Similar to dry van rates, we expect reefer rates to hold flat through the month of August and then increase slowly from September through mid-October. The main drivers for the increase will be produce levels peaking.
Flatbed spot rates have continued to drop for almost three months continuously. Flatbed load post volumes are down 51 percent compared to this time last year. Flatbed linehaul spot rates are down $0.32 per mile year over year and $0.12 per mile compared to last month. One of the leading causes of decreasing rates is the drop in building permits, down 4 percent month over month and 11 percent year over year.
Flat rates are forecasted to increase for the next month and a half. Armstrong does not expect rates to follow the predicted model primarily because the most significant driver of construction freight -- single-family homes -- is down 10 percent month over month and 17 percent year over year. The decrease accounts for nearly 200,000 fewer homes built in July 2022 compared to July 2021.
Import volumes continue to shift from the West Coast, providing respite for ports that have experienced unprecedented import volumes. Gulf Coast volumes are up 24% year over year, East Coast volumes are up 8% year over year, and West Coast volumes are down 7% year over year.
As reported in our July 2022 Market Insights post, President Biden commissioned a Presidential Emergency Board (PEB No. 250) to oversee railroad union negotiations. The current contracts with twelve US railway unions have expired. To avoid a costly union strike or railway lockout, President Biden took emergency action to help extend the existing agreements for 60 days, 30 remaining.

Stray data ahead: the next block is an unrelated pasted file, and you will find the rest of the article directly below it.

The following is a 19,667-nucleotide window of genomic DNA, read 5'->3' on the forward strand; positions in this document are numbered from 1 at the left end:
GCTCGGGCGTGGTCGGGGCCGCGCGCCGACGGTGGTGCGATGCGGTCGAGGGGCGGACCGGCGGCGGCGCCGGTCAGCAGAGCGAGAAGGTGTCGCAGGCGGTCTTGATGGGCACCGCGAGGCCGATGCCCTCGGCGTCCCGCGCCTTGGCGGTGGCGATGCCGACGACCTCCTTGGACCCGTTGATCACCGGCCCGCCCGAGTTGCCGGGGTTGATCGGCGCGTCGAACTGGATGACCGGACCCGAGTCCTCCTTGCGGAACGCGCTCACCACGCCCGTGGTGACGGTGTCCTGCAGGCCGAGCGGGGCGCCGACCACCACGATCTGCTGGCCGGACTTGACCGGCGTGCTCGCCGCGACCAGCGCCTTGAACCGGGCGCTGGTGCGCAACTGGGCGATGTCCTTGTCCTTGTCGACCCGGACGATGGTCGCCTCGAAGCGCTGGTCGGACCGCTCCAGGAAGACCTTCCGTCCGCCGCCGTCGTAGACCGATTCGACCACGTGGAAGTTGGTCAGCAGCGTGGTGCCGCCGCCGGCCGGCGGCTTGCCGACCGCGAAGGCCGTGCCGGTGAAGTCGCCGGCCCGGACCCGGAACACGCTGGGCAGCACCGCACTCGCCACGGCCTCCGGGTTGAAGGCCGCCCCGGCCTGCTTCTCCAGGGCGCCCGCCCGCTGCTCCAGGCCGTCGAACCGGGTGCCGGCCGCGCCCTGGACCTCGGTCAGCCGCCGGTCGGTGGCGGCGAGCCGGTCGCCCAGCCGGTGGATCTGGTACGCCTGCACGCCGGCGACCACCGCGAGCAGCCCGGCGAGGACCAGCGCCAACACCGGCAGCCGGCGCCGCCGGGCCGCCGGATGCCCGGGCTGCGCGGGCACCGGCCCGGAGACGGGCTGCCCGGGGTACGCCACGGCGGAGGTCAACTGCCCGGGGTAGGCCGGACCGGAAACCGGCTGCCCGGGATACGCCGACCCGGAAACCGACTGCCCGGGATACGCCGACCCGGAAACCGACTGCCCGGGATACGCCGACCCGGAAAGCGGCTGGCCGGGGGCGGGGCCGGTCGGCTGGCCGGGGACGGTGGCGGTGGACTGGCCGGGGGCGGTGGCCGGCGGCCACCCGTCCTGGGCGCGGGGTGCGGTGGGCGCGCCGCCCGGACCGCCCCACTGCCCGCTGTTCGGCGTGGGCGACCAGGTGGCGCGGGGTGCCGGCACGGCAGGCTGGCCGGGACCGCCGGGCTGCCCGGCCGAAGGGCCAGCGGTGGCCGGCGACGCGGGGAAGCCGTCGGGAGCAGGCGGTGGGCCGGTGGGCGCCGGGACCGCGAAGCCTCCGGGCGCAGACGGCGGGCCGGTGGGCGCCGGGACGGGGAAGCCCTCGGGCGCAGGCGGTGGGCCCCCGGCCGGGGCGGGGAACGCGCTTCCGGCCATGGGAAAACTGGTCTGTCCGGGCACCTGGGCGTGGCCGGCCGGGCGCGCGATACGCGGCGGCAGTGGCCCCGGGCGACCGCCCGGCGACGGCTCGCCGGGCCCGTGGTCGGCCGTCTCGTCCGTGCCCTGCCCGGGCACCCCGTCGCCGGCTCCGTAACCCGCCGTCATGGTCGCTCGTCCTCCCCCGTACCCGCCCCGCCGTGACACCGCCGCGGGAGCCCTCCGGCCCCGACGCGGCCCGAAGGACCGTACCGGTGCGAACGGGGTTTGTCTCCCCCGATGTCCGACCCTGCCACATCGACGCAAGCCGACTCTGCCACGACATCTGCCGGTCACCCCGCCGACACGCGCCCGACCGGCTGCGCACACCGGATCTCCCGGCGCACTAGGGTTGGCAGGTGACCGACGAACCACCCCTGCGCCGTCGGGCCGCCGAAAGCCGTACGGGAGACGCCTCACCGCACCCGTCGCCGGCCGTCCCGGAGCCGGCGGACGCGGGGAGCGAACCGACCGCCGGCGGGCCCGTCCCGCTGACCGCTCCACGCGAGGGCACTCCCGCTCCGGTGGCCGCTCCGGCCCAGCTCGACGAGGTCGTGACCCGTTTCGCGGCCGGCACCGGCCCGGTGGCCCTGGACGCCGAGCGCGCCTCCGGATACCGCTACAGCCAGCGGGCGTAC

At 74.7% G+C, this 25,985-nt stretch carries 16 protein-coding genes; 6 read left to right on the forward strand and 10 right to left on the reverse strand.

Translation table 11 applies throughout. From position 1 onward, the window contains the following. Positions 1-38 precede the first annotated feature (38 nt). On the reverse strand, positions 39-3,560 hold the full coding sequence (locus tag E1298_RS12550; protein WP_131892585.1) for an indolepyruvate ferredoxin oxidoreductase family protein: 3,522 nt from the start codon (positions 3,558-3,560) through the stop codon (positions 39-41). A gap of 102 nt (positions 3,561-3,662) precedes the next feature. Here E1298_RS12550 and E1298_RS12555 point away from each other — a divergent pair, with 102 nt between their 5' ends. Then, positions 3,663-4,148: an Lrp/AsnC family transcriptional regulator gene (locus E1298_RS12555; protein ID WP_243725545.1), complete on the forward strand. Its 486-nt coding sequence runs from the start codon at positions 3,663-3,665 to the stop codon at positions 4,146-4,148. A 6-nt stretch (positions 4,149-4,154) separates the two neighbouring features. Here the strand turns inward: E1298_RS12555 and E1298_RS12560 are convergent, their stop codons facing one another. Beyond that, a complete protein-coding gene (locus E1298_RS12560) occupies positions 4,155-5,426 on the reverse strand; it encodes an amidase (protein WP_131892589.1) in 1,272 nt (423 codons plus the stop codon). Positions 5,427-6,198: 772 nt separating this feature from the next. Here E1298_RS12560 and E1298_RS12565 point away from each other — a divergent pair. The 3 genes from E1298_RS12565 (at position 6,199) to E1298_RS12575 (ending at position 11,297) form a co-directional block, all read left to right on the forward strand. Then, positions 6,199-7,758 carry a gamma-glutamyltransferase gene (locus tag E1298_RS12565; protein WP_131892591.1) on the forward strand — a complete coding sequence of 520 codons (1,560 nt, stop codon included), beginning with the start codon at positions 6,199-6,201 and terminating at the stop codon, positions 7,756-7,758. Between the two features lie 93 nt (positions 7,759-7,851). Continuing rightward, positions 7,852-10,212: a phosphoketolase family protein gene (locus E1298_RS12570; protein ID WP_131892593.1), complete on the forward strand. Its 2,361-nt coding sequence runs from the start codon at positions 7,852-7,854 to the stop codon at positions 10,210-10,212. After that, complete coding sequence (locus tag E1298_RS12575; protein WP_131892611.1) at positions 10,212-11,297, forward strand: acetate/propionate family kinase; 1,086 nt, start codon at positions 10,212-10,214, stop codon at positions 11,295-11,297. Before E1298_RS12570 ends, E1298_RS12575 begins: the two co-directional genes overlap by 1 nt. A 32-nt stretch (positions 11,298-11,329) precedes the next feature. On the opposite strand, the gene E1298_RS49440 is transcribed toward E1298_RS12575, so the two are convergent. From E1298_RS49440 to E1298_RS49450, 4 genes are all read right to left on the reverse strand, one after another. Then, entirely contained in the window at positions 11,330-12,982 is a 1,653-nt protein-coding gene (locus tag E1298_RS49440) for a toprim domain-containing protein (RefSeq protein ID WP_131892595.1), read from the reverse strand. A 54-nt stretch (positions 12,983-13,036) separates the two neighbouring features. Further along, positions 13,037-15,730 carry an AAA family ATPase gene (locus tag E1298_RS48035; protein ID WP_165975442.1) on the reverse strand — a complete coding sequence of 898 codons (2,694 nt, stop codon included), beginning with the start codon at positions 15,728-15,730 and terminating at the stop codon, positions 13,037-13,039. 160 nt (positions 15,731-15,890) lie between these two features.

PEB No. 250 has made recommendations for both sides to settle; however, neither side has agreed on their position. In the event of a strike or lockout, Congress could pass back-to-work legislation forcing a no-strike or no-lock-out situation. Another possibility includes selective strikes where only some of the twelve unions may strike against specific rail lines.
Congress, which is under no obligation to act, is likely to weigh the impact of its actions ahead of November congressional elections. Industry watchers are concerned that political agendas could trump economic implications when the supply chain is already fragile and vulnerable to market changes. Armstrong will keep an eye on developments to better prepare and understand the potential nationwide impact on all modes of transportation.
Diesel prices have continued a slow downward trend in the last two months. Fuel still accounts for over 30 percent of a truck's rate compared to linehaul, creating pressure for smaller carriers.
About Brad Loeb
An expert in market trends, cost analysis, and rate/route selection, Brad serves as Armstrong’s Director of Pricing and Analytics. He joined Armstrong in 2019, bringing nine years of experience in supply chain and operations management, with industry knowledge spanning warehousing, pricing, freight, LTL, and 3PL.